The full house at estdocs10’s recent gala screening of “September” affirmed that viewers have not become complacent about Estonia’s historical fate.
The Soviet Union’s World War II military victory strengthened and invigorated its authoritarian regime. Its totalitarian system, which had been a co-author of the war remained unvanquished through brutality and lies. Western powers were perplexed that such a catastrophe as the war could consume a region that led the world in intellectual and cultural pursuits.
The collapse of the old European powers could be traced to the formation of totalitarian regimes, and full and pseudo-dictatorships. When Hitler and Stalin had “freed” their respective societies from any moral accountability, agreement was reached about the division of the spoils of Europe. Czechoslovakia, Poland, the Baltic states, Bessarabia, these were the first steps on a long road that initiated the catastrophe in Europe and in nearly half of the world. The same collapse of morals and the lowering of values stared the Europeans in the face when the cannons were silenced.
The Russian Bolsheviks, Italian fascists and German national socialists had at least one thing in common – similar interests with the absence of values. They were interested in maintaining power by any means possible and the aggressive expansion of their territories. Basic values were of no concern.
Today’s power elite in Russia displays the same qualities. The Kremlin has determined the Russia’s core idea and goal – the restoration of the pride, splendour and might lost at the collapse of the Soviet Union. The possibility that Russia can be a big player on the international scene without its definite spheres of influence or enemies does not have a logical place in the Putin-Medvedev vision for the future. (Three years ago 60% of those questioned in an opinion poll identified Estonia as “enemy number one” for Russia.)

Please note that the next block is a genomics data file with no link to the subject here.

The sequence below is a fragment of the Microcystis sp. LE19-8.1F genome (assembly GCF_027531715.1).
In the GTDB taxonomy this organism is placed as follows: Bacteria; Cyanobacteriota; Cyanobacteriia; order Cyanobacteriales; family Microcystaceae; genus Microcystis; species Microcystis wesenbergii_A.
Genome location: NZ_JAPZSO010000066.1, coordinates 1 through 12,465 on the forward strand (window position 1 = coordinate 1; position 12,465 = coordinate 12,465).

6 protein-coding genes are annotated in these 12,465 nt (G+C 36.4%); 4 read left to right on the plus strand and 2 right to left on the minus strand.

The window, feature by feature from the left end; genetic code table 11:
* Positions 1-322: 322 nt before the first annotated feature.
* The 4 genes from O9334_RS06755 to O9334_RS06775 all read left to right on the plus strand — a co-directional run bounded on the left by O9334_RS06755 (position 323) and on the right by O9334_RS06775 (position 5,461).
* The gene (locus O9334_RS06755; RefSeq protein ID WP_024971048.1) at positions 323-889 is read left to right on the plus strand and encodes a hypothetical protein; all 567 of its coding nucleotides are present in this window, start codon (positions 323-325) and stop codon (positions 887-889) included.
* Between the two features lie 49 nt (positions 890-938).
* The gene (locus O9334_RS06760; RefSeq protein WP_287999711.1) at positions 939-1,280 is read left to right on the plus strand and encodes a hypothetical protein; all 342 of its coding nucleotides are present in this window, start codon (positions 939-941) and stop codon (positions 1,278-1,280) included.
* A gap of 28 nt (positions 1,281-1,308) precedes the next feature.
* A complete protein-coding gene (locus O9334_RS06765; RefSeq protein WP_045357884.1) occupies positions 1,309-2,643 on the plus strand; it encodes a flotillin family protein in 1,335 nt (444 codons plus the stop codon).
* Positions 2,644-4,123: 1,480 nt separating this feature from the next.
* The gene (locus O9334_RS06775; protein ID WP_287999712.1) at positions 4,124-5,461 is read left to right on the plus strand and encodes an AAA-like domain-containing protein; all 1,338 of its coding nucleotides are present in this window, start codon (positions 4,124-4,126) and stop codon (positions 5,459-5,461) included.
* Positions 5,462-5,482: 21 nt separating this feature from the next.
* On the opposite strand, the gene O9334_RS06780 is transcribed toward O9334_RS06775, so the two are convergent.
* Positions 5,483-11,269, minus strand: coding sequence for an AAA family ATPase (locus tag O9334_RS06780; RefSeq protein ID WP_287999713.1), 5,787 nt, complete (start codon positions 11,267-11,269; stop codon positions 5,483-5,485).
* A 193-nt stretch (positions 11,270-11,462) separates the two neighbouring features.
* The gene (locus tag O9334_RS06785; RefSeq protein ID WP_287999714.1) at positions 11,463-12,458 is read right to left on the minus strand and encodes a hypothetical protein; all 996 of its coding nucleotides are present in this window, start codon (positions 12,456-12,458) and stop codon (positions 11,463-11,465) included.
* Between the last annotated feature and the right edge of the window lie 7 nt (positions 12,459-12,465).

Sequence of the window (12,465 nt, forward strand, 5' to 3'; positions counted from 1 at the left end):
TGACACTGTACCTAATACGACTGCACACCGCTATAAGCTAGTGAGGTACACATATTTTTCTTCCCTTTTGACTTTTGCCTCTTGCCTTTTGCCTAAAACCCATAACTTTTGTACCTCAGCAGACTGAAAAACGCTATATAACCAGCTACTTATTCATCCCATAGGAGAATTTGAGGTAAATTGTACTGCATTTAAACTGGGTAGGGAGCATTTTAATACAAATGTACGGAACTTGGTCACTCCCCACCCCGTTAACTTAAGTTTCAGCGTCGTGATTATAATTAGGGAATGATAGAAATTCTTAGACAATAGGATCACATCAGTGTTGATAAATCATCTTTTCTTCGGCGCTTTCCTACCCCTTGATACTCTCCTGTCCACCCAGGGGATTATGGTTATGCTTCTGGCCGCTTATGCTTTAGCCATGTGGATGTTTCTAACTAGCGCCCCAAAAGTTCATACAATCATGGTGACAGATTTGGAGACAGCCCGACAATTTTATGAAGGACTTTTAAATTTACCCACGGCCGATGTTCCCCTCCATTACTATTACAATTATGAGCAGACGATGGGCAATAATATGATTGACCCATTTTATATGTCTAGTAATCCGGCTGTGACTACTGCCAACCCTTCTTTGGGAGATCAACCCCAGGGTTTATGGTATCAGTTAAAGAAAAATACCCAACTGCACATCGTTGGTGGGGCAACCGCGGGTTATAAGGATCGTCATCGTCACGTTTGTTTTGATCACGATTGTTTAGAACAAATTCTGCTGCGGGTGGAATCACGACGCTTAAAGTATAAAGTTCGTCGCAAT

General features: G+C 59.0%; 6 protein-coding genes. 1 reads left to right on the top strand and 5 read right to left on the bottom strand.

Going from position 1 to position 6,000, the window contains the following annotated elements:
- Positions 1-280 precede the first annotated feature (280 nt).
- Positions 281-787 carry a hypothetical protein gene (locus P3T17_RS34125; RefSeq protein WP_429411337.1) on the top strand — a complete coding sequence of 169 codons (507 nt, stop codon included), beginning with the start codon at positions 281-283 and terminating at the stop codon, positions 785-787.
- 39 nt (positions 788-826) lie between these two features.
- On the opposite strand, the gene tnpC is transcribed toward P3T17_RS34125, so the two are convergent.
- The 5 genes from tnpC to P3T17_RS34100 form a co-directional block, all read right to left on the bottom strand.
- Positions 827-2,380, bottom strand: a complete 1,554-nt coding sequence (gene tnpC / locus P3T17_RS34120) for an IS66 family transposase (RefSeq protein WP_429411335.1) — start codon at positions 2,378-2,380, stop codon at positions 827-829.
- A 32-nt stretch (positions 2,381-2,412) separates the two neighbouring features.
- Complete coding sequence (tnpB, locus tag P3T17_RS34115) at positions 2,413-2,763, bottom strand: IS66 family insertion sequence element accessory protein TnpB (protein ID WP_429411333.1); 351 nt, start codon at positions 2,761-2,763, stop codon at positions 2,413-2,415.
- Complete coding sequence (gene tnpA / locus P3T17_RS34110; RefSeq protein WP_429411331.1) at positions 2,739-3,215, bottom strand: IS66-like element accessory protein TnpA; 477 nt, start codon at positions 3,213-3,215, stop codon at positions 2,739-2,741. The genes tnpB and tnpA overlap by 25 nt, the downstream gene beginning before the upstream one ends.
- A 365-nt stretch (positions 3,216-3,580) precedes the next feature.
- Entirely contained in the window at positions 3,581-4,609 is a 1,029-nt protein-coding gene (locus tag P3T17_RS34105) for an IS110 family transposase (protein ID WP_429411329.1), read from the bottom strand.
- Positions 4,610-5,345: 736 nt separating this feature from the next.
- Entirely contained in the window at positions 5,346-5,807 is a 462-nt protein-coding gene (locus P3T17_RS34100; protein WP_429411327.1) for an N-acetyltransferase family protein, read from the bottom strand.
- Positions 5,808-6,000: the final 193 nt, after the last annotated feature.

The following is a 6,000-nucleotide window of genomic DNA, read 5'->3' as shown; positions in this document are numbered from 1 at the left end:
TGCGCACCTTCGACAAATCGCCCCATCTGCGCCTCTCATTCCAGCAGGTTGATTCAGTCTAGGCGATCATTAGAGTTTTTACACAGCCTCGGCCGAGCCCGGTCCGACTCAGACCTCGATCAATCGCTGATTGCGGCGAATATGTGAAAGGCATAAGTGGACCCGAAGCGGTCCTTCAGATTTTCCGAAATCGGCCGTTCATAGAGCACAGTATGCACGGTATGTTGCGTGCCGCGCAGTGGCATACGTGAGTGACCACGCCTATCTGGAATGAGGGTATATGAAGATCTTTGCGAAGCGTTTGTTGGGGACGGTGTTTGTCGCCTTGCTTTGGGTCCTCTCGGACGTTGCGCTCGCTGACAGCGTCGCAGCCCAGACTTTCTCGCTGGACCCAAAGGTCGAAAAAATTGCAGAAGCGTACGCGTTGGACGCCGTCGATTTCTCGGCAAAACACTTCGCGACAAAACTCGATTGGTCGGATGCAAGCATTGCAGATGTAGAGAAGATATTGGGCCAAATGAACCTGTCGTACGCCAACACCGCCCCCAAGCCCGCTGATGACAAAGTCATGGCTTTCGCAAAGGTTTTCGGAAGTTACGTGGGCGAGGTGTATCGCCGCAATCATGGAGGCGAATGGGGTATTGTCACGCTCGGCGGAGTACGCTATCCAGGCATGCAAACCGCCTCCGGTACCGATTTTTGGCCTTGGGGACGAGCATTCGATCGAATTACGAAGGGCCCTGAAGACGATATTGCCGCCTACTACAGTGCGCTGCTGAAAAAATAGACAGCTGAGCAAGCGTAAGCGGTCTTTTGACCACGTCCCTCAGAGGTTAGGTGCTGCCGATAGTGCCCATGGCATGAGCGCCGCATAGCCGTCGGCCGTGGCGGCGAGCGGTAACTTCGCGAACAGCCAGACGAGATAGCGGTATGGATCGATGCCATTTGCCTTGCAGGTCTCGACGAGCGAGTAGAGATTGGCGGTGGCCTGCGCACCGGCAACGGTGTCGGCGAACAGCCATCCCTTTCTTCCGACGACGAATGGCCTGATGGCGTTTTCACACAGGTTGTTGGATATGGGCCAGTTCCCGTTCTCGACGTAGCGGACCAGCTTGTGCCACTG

The Kremlin is not alone in relegating values to a minor role in international decision-making. Other nations also use selectivity in choosing those values that coincide with advancing their national interests. This does not preclude the necessity to have interests, missions, achievements. The question is the delicate balance between interests and values, and what emphasis is placed on one as opposed to the other.
Russia is a good example of a nation where in 1990 hesitant attempts were made to change its societal paradigms. It didn’t take long for the country to fall back on those behaviours that created the nineteenth century’s empires and the twentieth century’s totalitarian regimes. This also showed that the Kremlin didn’t put any stock into the efficacy of the principles and international relationships that are based on European values.
Estonia finds no need to express itself internationally through aggression. Thus the strong adherence to Western values is the natural norm. Transparency in government, self-discipline, pre- and post-regulation of decision-makers and decisions, a sturdy moral imperative, a free press, a community based on a free citizenry – these are all aspects that align themselves with time-worn western democratic values.
The media is often cynical about the strength or weakness of the above list. But international observers often indicated that these qualities have strengthened roots in Estonia so that ratings by internaational organizations put the country at par with established democracies of the west. What needs boosting is participation in the electoral process. Next year’s parliamentary elections will be a new litmus test of Estonian voters’ level of activity in this very crucial aspect of the democratic process.
Interests and values – compete or complement?